As we entered the 2018 legislative session in January, one of the main priorities of the Florida Legislature was going to be hurricane relief, recovery and preparation for future storms. Any plans House Speaker Richard Corcoran (R-Lutz) or Senate President Joe Negron (R-Stuart) had about their final legislative session changed when Hurricane Irma tore through Florida, leaving billions of dollars of damage from Key West to Jacksonville.
Unfortunately, we have seen the focus of the session take another negative turn with the tragic school shooting in Parkland, Florida. An estimated 10,000 protestors stormed the Capitol last week, along with hundreds of survivors from Marjory Stoneman Douglas High School and several hundred more, and filled the Senate Rules Committee Monday afternoon in support of gun control measures such as an assault rifle ban. When the ban on assault rifles failed by a single vote Monday, loud boos and chants rang out across the committee room, causing lawmakers to take a brief recess before order could be restored.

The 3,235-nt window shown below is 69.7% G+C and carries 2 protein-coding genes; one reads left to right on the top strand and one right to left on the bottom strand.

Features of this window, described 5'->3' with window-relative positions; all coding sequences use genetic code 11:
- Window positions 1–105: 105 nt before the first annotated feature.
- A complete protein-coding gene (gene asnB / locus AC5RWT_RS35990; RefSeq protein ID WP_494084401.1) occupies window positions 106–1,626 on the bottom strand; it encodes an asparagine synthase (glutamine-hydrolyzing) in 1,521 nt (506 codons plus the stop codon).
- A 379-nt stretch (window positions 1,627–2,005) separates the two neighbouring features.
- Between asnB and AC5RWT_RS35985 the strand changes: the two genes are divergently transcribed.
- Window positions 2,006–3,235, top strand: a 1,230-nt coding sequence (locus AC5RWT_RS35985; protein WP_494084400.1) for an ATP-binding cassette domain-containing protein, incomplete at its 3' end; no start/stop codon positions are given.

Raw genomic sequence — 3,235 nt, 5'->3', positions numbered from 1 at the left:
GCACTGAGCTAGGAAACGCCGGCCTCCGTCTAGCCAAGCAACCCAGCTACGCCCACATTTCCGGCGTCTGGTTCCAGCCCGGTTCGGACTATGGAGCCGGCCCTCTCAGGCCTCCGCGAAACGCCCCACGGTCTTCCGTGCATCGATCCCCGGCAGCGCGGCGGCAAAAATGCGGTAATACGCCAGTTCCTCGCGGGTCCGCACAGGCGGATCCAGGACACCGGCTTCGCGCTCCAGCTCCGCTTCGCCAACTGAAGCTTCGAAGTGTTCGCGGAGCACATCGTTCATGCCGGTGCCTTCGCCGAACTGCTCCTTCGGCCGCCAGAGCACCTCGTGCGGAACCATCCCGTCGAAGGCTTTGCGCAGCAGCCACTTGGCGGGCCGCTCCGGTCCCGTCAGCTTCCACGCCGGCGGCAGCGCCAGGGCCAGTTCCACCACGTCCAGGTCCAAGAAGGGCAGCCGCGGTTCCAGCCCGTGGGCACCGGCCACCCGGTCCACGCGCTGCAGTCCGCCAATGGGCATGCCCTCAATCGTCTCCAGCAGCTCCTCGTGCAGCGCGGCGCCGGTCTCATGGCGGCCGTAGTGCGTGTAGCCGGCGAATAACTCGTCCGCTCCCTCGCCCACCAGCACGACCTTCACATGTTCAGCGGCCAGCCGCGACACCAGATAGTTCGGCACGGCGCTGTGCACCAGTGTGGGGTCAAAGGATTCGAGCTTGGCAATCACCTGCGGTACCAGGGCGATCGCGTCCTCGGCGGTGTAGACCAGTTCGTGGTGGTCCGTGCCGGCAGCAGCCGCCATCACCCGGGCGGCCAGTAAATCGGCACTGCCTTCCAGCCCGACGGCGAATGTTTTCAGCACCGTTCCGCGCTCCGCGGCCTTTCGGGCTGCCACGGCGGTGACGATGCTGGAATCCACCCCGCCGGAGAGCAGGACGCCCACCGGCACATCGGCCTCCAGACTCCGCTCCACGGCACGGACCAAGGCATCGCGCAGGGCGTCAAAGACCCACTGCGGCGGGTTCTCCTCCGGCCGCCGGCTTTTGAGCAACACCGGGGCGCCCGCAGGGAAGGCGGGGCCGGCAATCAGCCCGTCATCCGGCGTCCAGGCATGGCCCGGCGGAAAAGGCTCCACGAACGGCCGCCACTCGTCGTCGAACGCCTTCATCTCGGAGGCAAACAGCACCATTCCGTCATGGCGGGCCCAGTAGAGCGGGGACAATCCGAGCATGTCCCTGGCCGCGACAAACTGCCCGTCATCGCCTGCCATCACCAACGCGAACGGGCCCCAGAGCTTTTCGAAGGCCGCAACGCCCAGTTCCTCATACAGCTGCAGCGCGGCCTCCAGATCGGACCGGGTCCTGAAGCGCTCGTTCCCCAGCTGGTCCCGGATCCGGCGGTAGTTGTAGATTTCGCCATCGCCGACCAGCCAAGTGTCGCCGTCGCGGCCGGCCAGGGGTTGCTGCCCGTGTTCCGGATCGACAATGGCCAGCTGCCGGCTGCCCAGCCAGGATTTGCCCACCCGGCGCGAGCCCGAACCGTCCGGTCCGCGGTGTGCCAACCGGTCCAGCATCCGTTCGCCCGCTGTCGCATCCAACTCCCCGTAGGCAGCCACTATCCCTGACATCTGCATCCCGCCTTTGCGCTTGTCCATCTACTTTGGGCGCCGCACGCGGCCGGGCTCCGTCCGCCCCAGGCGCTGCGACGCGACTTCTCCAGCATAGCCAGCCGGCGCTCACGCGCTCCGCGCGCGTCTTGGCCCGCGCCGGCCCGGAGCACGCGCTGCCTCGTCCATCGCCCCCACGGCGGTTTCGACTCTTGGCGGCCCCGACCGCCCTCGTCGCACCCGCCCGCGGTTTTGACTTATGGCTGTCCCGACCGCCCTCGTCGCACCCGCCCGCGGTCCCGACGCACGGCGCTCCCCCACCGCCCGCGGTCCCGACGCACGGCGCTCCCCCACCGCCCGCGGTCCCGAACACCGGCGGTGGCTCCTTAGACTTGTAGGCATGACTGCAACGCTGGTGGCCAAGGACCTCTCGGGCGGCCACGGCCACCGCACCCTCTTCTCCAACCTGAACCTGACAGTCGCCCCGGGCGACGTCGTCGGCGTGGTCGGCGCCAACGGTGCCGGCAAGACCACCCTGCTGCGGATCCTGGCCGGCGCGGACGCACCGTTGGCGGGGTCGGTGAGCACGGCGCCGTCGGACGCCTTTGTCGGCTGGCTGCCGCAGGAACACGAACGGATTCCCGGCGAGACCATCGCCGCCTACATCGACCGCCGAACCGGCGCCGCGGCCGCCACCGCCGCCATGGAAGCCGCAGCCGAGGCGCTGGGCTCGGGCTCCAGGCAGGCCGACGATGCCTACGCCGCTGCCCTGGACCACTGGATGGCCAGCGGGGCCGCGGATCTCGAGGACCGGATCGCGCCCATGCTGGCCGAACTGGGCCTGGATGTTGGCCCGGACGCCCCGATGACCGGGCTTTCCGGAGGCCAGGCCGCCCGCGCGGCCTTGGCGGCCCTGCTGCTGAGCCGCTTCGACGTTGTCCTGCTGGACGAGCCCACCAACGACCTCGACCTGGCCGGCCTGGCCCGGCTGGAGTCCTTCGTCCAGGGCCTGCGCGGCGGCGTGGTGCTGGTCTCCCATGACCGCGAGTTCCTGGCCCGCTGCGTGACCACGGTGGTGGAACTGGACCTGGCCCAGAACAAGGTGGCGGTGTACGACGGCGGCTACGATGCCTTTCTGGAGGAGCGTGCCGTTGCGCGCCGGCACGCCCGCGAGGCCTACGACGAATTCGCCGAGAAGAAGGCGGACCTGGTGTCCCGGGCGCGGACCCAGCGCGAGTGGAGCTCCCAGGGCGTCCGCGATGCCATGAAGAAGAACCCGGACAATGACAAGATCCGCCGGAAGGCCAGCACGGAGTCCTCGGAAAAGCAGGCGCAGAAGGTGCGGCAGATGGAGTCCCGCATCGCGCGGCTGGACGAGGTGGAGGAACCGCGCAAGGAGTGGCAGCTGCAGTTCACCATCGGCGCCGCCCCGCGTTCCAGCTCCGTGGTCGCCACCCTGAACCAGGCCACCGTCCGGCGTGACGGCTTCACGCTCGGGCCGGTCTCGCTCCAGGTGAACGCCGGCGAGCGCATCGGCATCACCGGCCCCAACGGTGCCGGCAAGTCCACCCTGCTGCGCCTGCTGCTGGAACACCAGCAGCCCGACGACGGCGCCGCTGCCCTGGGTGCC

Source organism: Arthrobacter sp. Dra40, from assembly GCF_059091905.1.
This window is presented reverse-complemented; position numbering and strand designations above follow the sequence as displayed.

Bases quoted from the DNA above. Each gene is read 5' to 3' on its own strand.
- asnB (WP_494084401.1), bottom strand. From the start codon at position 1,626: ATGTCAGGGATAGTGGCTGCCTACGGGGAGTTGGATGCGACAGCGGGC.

These recent events have caused drastic, unforeseen changes to the state budget and policy objectives. In addition to hurricane relief, hundreds of millions of dollars are now being shifted toward mental health and school safety.
As for Florida Farm Bureau, we continue to work tirelessly to ensure agriculture is included as part of the state’s hurricane relief package and provide opportunities for our state’s farmers and ranchers to receive much-needed sales tax exemptions and regulatory relief to help aid their recovery from Hurricane Irma. Also this week, we are working to place in the agenda SB 672, legislation that would expand the agriculture-restricted truck tag exemption, in the Senate Appropriations Committee – its final committee stop before being eligible to be heard by the full Senate. The House companion, HB 819, has passed all committee stops.
With only one full week remaining before lawmakers are scheduled to adjourn Sine Die, ending the 2018 legislative session, there is much work left to be done. So many issues and bills have taken a back seat to the debate over gun control over the last two weeks. Those bills are dying fast in the Legislature as Friday, March 9 inches closer. Lawmakers must also work toward a compromise on the state budget.
For more detailed information on the 2018 legislative session, you can read AgWatch, our legislative e-newsletterIf you do not currently receive AgWatch and would like to, you can .